Financial Literacy 2008 - Debt Management
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debt
6-step debt-elimination program

3. Set aside some savings 
While it may seem counterintuitive, saving is a crucial aspect of a sound strategy to pay down debt. If you have three to six months of living expenses saved up, you're golden; otherwise, build an emergency savings buffer while paying down your debt.

"The No. 1 problem we see consumers fall subject to is when someone is good-intentioned and wants to pay their debt down, they put every dollar toward it and as soon as an unexpected expense happens, they find themselves using credit again," Viale says.

Think about it: If you're in debt, it could take you years to get out. During that time, you are bound to face an unexpected expense or setback. A savings cushion can keep you from falling back into the deficit-spending cycle.

"We see consumers who are doing really well paying their debt down, then they get to the holidays and charge things because they don't have any savings," Viale says. "They see that they've been good all year and have been paying it down, so they figure they can pick up again next year. Well, it doesn't get any better -- it's a trend that just continues."

After paying your minimums, put half of any extra money into savings and half into paying down debt.

Boost your income
Once you've checked for coins under the couch cushions, try looking at these places for additional income:
  • Ask for a raise.
  • Get a second job or work overtime.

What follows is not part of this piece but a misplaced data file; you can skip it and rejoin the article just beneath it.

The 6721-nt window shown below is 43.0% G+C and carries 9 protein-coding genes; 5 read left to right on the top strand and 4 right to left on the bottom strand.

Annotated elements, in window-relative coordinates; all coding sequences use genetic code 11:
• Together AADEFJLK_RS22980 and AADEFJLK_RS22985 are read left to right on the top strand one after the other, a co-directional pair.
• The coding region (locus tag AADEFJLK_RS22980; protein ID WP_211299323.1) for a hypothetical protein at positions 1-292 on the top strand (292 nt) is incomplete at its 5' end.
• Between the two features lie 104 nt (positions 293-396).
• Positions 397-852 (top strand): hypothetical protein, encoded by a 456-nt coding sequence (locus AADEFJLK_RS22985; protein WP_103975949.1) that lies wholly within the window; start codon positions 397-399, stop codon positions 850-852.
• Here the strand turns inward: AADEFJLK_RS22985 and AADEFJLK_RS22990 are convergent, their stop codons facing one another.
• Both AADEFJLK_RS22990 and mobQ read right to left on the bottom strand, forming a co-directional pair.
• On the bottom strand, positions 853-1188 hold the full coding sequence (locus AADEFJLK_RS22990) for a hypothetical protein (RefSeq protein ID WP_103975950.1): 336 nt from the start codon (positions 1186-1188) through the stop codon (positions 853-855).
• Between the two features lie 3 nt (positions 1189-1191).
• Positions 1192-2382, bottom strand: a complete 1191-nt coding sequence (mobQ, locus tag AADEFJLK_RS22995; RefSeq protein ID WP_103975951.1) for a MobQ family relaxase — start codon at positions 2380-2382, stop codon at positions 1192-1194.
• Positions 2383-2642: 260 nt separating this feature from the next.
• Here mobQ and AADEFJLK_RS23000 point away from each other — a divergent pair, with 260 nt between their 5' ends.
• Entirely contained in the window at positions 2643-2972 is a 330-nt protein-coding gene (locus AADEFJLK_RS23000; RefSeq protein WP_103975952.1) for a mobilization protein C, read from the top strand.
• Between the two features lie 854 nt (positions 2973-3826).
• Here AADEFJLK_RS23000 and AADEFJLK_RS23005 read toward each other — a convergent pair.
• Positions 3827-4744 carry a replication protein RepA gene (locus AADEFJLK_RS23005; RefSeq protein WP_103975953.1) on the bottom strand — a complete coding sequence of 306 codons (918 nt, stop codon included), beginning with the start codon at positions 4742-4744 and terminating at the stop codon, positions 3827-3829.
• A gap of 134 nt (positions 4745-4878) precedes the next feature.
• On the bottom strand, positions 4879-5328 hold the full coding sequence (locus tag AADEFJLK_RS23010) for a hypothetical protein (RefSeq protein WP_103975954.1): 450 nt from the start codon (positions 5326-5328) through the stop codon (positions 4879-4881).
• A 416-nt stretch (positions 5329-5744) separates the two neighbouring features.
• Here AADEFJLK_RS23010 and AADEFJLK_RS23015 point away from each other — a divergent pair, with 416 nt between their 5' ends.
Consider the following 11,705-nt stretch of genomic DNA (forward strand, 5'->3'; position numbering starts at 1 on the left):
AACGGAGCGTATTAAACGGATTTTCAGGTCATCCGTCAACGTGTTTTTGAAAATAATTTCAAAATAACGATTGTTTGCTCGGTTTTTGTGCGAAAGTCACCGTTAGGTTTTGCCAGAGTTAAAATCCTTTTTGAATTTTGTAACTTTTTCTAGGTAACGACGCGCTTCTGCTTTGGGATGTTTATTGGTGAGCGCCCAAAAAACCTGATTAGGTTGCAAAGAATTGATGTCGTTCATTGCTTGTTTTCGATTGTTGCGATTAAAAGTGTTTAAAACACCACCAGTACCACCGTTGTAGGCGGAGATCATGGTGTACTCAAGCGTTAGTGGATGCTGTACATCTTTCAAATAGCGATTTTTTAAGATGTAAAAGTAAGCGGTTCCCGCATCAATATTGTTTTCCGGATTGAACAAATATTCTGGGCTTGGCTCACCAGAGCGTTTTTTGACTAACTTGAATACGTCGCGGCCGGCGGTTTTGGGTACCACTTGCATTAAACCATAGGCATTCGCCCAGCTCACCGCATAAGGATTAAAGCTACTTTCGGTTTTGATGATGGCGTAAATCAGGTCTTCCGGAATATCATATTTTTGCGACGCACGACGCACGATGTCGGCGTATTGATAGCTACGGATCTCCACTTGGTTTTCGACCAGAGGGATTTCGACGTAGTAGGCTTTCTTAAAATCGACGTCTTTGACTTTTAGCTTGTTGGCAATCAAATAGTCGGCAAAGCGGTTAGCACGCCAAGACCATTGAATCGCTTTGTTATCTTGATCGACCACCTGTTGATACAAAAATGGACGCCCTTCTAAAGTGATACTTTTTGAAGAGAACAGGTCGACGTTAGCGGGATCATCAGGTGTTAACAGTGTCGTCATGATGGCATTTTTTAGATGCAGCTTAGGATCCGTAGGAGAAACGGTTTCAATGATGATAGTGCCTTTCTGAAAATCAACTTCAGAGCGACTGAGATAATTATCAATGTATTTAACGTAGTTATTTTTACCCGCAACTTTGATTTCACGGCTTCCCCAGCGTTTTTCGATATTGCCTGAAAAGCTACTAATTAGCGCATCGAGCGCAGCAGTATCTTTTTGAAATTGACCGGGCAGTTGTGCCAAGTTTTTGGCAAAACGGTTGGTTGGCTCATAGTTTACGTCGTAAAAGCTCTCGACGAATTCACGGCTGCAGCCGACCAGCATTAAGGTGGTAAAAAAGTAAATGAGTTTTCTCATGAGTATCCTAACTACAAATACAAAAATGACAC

• Use your tax refund to pay down some of your debt.
  • If you have plenty in savings, apply a portion to debt.
  • Rent out a room.
  • Sell anything you haven't used in a year on eBay or hold a garage sale.
  • Move in with family, at a lower rent.

Don't sit on too fat a cushion if debt is a problem for you, Bilker says.

"If you save the money, you're going to get 4 percent interest -- and you'll only see interest that good if you've got an online money market," he says. "On your cards, you're paying 20 percent. No way does it make sense to earn interest at 4 percent while you're paying 20 percent."

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4. Pay more than the minimum 
Do you understand how much you're paying if you only make minimum payments or how long it will take you to repay your debt?

It is crucial to pay down more than the minimum each month. If you can't afford to pay down more than the minimum, sit down to figure out where you can save more. Leave no stone unturned.

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